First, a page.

Allison Cooke, National Cattlemen’s Beef Association (NCBA) executive director of government affairs, said the NCBA has been closely watching the Agricultural Guestworker Act (H.R. 4092) and the Legal Workforce Act (H.R. 3711), both introduced in the fall of 2017.

“NCBA supports meaningful legislative or regulatory reform that creates a non-seasonal, temporary worker program that ensures an adequate workforce for our beef producers,” Cooke said.

If passed, the AG Act would replace the H-2A program, the current framework for foreign workers, which is geared for seasonal or temporary employees. The H-2A program has long been an issue for meat packing plants, whose work may be slower during certain times of the year but is considered a full-time job.

The H-2C visas would be open to 450,000 agricultural workers with 40,000 spots reserved specifically for the meat and poultry processors and would ensure a reliable workforce for the meat industry.

A press release regarding the new legislation was issued by the North American Meat Institute and quoted Mike Brown, president of the National Chicken Council, as follows, “The introduction of this legislation is an important first step for a comprehensive approach to immigration reform.

An effective occupational visa system may be the most important barrier to illegal immigration,” he said. “The creation of the H-2C program would serve the diverse interests of the agriculture and food manufacturing industries and will boost the modern agriculture labor market.”

The Legal Workforce Act, the second bill of interest to the NCBA in regard to immigration reform, would phase in the requirement to use the electronic employment verification system in six-month increments over a two-year period, starting with the largest businesses.

Introduced by Rep. Lamar Smith, R-Texas, whose 1996 bill started the pilot E-Verify system, the bill’s purpose is to put legal workers first.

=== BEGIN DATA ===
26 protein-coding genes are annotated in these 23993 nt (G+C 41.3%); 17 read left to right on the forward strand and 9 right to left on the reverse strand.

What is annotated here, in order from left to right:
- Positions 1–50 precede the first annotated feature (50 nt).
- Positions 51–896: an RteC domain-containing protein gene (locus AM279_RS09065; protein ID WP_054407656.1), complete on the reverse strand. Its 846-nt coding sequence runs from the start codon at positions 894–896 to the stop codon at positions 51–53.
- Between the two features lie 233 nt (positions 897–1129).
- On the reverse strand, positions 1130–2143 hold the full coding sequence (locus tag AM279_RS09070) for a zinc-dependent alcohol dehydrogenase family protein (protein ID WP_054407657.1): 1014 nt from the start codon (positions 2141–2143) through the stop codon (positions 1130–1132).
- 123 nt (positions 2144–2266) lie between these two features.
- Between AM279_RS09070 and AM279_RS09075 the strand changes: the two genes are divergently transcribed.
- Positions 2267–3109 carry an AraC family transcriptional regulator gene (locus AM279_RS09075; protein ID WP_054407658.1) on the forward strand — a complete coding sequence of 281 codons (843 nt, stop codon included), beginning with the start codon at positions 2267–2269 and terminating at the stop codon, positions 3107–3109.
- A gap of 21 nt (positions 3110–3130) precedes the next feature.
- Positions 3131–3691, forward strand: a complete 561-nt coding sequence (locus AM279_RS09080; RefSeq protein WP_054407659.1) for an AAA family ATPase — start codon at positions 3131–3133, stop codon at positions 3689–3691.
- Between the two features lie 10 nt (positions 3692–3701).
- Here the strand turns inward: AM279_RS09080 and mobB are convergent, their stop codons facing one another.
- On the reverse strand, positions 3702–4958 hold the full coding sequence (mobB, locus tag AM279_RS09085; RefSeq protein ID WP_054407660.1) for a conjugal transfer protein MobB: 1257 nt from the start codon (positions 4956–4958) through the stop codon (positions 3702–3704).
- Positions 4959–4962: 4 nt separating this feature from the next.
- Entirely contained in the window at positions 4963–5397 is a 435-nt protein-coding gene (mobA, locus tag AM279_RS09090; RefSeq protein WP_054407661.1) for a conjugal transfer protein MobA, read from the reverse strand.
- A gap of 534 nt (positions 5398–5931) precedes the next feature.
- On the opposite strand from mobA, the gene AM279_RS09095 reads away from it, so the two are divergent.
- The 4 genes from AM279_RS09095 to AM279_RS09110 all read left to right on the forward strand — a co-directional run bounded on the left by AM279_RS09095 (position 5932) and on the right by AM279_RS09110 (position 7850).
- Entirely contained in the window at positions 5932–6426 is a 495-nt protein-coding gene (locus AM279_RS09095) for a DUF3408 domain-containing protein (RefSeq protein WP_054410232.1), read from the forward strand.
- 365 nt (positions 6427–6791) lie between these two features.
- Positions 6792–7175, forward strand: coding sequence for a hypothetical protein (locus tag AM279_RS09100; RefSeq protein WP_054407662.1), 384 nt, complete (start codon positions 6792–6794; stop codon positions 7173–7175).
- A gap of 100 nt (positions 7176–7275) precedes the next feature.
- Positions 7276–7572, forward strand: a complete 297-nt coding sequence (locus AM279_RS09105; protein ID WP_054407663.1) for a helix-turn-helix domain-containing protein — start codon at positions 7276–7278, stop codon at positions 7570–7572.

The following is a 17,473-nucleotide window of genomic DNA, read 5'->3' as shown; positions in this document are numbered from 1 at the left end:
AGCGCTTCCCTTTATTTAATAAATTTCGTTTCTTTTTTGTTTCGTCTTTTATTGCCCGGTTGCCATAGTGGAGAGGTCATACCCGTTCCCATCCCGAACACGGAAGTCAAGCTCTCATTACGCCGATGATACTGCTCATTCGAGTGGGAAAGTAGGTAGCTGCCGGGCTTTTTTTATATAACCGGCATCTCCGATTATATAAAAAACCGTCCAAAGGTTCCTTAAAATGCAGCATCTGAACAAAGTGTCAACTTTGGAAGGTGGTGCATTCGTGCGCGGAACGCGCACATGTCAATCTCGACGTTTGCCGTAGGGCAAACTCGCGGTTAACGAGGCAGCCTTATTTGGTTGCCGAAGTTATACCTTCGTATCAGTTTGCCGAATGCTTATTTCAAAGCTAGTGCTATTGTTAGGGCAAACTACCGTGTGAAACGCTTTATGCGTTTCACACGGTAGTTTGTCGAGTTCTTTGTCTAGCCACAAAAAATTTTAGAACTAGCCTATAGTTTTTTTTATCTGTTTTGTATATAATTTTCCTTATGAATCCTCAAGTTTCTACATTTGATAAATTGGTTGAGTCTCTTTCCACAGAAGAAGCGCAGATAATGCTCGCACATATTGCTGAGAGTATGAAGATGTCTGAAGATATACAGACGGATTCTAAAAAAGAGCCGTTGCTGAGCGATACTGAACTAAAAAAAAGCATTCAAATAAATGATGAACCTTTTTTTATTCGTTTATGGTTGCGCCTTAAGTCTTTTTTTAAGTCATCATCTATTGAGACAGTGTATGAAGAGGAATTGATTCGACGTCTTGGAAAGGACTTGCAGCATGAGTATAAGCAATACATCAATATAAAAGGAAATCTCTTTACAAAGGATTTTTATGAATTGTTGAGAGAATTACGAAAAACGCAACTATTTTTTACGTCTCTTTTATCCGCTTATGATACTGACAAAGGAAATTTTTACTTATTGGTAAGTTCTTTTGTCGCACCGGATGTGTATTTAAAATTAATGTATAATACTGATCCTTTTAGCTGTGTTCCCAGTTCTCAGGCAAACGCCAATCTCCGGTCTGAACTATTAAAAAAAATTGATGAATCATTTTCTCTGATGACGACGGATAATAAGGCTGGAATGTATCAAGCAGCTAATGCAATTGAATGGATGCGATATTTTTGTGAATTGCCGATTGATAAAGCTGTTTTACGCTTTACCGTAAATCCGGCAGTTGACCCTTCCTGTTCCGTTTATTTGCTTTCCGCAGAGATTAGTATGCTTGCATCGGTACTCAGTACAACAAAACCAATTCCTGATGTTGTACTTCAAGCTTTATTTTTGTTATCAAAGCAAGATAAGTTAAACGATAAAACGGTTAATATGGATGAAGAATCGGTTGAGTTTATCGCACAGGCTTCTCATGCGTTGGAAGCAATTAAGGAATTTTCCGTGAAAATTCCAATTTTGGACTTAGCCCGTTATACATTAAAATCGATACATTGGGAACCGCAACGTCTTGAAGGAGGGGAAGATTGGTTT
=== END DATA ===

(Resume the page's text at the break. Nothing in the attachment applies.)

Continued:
“Nearly 20 million Americans are unemployed or underemployed. Meanwhile, 7 million people are working in the U.S. illegally. By expanding the E-Verify system to all U.S. employers, this bill will ensure that jobs only go to legal workers,” he said in a September 2017 press release.

Economic impact

While many immigrant workers have legal work status, a study done by the Pew Research Center in 2014 estimated there were 11 million immigrants living illegally in the U.S., which totals about 3.5 percent of the population.

Another study, issued by the National Bureau of Economic Research, showed a loss of immigrant labor would cost the U.S. economy $5 trillion over a decade. The survey also showed illegal immigrants provide $500 billion in output a year.

If, per se, legislation regarding immigration reform changed drastically, the economic impact wouldn’t just rest with the plants. Consumers would see the price of meat driven up at the grocery store. Not just for beef but also poultry and pork.

“How would we produce the meat on the packing side with the record 26 billion pounds of meat if we don’t have labor?” Anderson said. “The packing plants would continue to run, but there would be a logjam in the process.

We would see increases for the cost of producing beef, and the increase would come at the packing side. There would be lower cattle prices to pay producers and higher costs for consumers.”

It’s a big hypothetical, but Anderson noted it could happen.

“We would see the bigger impact at packing plants just because of the sheer number of employees in the packing plants, but it would affect the entire economic structure of America,” Anderson said. “It would have a drastic effect on the cattle industry.”  end mark

PHOTO: Beef production is on the rise, but the number of people wanting to work in the meat packing sector is not. Photo by Getty Images.

Amy Schutte is a freelance writer based in Idaho. Email Amy Schutte